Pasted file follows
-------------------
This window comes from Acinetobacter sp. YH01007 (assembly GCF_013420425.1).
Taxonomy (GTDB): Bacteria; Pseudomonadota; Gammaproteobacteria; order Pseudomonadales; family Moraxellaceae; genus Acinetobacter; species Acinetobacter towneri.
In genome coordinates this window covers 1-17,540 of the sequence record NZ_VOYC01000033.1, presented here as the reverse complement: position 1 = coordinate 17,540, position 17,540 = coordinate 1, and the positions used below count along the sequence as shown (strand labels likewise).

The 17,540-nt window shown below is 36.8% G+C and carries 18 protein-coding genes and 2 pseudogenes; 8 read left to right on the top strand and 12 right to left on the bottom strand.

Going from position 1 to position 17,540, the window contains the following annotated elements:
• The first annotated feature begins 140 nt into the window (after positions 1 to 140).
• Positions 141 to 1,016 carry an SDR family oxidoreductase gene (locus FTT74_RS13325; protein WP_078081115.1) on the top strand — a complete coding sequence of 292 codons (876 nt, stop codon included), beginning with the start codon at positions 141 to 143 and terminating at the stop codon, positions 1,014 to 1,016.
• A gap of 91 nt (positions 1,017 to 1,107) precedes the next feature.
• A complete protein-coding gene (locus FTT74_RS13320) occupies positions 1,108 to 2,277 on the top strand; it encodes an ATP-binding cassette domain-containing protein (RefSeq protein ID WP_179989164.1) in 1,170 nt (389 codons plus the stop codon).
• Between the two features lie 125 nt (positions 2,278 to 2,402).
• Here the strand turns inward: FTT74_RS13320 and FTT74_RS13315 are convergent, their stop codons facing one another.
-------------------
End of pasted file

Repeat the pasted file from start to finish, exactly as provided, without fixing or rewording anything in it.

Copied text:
This window comes from Acinetobacter sp. YH01007 (assembly GCF_013420425.1).
Taxonomy (GTDB): Bacteria; Pseudomonadota; Gammaproteobacteria; order Pseudomonadales; family Moraxellaceae; genus Acinetobacter; species Acinetobacter towneri.
In genome coordinates this window covers 1-17,540 of the sequence record NZ_VOYC01000033.1, presented here as the reverse complement: position 1 = coordinate 17,540, position 17,540 = coordinate 1, and the positions used below count along the sequence as shown (strand labels likewise).

The 17,540-nt window shown below is 36.8% G+C and carries 18 protein-coding genes and 2 pseudogenes; 8 read left to right on the top strand and 12 right to left on the bottom strand.

Going from position 1 to position 17,540, the window contains the following annotated elements:
• The first annotated feature begins 140 nt into the window (after positions 1 to 140).
• Positions 141 to 1,016 carry an SDR family oxidoreductase gene (locus FTT74_RS13325; protein WP_078081115.1) on the top strand — a complete coding sequence of 292 codons (876 nt, stop codon included), beginning with the start codon at positions 141 to 143 and terminating at the stop codon, positions 1,014 to 1,016.
• A gap of 91 nt (positions 1,017 to 1,107) precedes the next feature.
• A complete protein-coding gene (locus FTT74_RS13320) occupies positions 1,108 to 2,277 on the top strand; it encodes an ATP-binding cassette domain-containing protein (RefSeq protein ID WP_179989164.1) in 1,170 nt (389 codons plus the stop codon).
• Between the two features lie 125 nt (positions 2,278 to 2,402).
• Here the strand turns inward: FTT74_RS13320 and FTT74_RS13315 are convergent, their stop codons facing one another.